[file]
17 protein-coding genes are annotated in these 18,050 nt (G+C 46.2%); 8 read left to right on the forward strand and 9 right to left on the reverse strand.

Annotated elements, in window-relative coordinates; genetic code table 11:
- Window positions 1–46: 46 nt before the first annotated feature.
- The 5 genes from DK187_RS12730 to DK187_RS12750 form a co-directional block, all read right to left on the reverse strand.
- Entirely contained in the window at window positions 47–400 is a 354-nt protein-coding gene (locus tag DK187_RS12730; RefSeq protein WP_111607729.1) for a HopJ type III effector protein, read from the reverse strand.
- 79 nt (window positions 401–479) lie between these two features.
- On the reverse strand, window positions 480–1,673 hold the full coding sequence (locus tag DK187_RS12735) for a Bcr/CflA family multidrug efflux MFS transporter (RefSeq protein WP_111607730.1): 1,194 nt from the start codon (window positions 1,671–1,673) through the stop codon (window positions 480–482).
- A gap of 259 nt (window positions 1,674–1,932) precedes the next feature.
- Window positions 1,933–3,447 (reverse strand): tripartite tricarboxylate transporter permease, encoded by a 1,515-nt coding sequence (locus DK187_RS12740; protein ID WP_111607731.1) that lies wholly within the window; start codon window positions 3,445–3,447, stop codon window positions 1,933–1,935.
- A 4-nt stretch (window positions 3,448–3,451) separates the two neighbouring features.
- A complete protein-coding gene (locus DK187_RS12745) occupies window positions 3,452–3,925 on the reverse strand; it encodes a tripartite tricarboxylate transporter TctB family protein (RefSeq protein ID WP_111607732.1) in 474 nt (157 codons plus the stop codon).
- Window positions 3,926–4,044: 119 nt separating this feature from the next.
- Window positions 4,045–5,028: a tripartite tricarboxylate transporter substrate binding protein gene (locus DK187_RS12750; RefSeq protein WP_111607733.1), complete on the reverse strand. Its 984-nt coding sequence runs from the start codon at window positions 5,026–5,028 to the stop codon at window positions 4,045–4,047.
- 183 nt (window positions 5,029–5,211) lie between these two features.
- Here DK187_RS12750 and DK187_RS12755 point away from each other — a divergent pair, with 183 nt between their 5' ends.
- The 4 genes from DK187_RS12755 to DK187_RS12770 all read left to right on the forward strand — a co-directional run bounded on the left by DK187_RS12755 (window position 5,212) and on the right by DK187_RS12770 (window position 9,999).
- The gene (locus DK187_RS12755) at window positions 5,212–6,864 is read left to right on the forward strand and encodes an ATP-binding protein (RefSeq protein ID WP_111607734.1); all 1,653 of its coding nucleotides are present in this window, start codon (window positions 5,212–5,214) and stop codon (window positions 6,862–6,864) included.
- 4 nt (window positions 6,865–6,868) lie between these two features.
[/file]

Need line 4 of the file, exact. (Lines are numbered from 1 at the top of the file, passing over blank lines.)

- The 5 genes from DK187_RS12730 to DK187_RS12750 form a co-directional block, all read right to left on the reverse strand.